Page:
3. Prioritize your physical and mental health.
Your overall physical, emotional and mental health should be your main concern. If you struggle with anxiety or depression and think therapy would benefit you, fit those sessions into your schedule. Prioritizing your health first and foremost will help you in all areas of life. Prioritizing your health doesn’t have to consist of extreme activities. It can be as simple as daily meditation or exercise.
4. Place your phone aside.
If your phone is ALWAYS in your hand, you’re making it way too easy to check your texts and email. Once you tap on that Gmail icon, you’ll quickly get sucked back into the vortex of after-hours work. Better yet, turn off notifications altogether and only check your phone a few times a day. This can help to eliminate distractions so you can focus on what’s important.
5. Learn to say “no”
Saying no at work isn’t always easy, but it is possible. And, being able to turn down requests is an essential skill if you hope to achieve a work-life balance.
There are a lot of different ways to say no at work, even if you’re talking to your boss. One way to do this is to say, “I would love to take that on. Can we review my workload and decide what I should de-prioritize to fit that in?”. By doing this, your employer will have a moment to review everything that’s on your plate and decide whether this new task is a priority.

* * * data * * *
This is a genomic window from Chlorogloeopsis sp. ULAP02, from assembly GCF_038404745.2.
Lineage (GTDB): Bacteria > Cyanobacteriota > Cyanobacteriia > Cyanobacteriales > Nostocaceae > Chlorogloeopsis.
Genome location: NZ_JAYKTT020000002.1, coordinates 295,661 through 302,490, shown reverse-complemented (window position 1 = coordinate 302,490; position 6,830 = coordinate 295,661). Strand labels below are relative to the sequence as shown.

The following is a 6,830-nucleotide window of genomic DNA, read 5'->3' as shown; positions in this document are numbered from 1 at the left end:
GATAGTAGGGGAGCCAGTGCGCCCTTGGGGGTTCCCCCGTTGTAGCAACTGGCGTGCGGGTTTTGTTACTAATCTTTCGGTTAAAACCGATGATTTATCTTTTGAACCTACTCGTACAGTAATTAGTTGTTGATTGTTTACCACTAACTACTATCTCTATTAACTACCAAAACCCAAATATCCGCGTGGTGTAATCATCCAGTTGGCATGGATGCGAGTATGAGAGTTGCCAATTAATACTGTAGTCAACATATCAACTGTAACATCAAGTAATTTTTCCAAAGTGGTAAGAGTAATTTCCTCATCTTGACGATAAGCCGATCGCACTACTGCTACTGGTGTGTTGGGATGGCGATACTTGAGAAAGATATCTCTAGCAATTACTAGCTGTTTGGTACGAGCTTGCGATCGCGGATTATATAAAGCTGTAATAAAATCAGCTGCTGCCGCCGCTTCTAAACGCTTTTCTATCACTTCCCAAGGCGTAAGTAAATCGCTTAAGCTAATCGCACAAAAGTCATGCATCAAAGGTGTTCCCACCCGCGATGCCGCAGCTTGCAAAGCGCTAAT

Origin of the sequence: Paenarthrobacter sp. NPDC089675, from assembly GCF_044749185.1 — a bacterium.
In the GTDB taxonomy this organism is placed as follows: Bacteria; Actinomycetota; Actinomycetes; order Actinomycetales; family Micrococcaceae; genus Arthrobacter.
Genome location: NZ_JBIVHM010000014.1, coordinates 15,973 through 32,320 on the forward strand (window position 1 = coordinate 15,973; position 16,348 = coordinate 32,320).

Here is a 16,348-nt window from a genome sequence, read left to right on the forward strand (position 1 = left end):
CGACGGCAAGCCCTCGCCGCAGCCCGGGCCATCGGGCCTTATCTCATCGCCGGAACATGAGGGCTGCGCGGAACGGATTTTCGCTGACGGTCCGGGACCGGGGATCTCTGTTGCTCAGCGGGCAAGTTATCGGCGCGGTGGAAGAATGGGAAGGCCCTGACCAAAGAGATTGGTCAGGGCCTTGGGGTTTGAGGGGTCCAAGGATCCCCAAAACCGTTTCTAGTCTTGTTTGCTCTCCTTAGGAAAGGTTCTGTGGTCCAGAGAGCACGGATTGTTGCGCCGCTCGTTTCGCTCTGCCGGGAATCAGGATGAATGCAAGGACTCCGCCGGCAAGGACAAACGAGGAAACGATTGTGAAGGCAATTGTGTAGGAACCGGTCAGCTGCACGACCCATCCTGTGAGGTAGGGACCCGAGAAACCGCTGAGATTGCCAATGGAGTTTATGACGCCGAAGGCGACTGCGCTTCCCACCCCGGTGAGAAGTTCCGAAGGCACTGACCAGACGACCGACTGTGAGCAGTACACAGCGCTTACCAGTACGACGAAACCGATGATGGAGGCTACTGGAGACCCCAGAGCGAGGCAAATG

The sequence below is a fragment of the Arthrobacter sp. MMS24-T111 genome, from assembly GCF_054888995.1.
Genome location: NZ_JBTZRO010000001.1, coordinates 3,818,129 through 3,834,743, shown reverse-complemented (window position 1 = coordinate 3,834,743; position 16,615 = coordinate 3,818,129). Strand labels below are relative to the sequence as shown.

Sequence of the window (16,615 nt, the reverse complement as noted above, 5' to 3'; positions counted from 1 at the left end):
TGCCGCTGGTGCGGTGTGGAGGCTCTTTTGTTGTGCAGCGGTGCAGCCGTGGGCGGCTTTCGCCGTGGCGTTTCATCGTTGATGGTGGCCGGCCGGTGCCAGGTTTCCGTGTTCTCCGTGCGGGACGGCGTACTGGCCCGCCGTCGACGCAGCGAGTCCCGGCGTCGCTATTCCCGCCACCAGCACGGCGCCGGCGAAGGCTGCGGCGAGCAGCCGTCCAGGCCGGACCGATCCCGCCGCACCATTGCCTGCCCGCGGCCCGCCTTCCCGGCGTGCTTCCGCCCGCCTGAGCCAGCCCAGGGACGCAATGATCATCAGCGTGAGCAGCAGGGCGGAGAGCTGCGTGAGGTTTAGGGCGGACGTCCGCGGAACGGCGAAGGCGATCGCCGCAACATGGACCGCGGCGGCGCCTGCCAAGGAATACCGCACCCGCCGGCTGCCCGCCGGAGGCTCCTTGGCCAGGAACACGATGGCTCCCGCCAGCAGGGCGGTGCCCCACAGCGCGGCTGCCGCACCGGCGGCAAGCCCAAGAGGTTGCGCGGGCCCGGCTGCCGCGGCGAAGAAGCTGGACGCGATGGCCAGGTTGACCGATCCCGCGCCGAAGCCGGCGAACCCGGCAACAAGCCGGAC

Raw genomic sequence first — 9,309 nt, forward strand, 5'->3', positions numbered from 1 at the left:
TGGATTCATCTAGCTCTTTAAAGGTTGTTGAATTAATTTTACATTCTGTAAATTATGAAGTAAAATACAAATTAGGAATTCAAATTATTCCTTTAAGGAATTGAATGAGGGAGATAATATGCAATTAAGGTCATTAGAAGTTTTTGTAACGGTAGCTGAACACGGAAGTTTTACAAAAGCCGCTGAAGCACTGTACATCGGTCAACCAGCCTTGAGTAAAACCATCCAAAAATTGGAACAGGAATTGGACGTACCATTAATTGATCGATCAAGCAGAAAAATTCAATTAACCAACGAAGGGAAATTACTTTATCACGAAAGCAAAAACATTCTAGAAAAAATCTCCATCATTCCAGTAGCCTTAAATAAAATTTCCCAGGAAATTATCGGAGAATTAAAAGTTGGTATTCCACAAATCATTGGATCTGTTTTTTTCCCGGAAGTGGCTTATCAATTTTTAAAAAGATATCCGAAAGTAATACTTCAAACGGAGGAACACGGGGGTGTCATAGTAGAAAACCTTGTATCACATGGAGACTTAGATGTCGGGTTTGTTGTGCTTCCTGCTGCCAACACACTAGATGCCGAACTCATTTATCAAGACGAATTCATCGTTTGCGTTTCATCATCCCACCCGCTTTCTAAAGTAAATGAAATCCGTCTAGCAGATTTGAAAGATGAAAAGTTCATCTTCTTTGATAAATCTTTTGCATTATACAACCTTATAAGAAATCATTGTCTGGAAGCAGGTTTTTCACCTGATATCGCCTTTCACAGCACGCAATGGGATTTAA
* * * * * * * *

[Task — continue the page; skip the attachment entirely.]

Recognize that limiting the scope of your responsibilities helps you to complete projects to the best of your ability.
Bonus! Try a Post-Work Meditation
If you’re looking for a better work-life balance, taking time to consciously let go of whatever may have happened during the day is a great step. A post-work meditation acts has a reset after work to cleanse your mind. Here are a couple to try: Unwind After Work Meditation, 5-Minute After Work Practice.
Work-Life Balance is Achievable
It’s important to remember that some periods of your life may be imbalanced, and that’s okay. Some days or weeks, you might focus more on work while other days you might have more time for family and your hobbies. Balance is achieved over time, not each day. It is important to remain fluid and regularly assess how you are spending your time.
If you’re feeling overwhelmed, it may be time to share with a mental health professional. We can help you to reflect and create an action plan to achieve a better balance. If you would like to speak with a professional, please reach out to schedule an appointment.
6/2/2022 07:09:52 am
I love this--it's so important to set boundaries at work. In my experience, it also helps to shift your thinking from "how can I get more work done?" to "how can I work smarter?"
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As a therapist, Jorie Miklos enjoys helping people reach a level of personal happiness and satisfaction that they didn’t think was possible.
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Jorie Miklos, MA, LCPC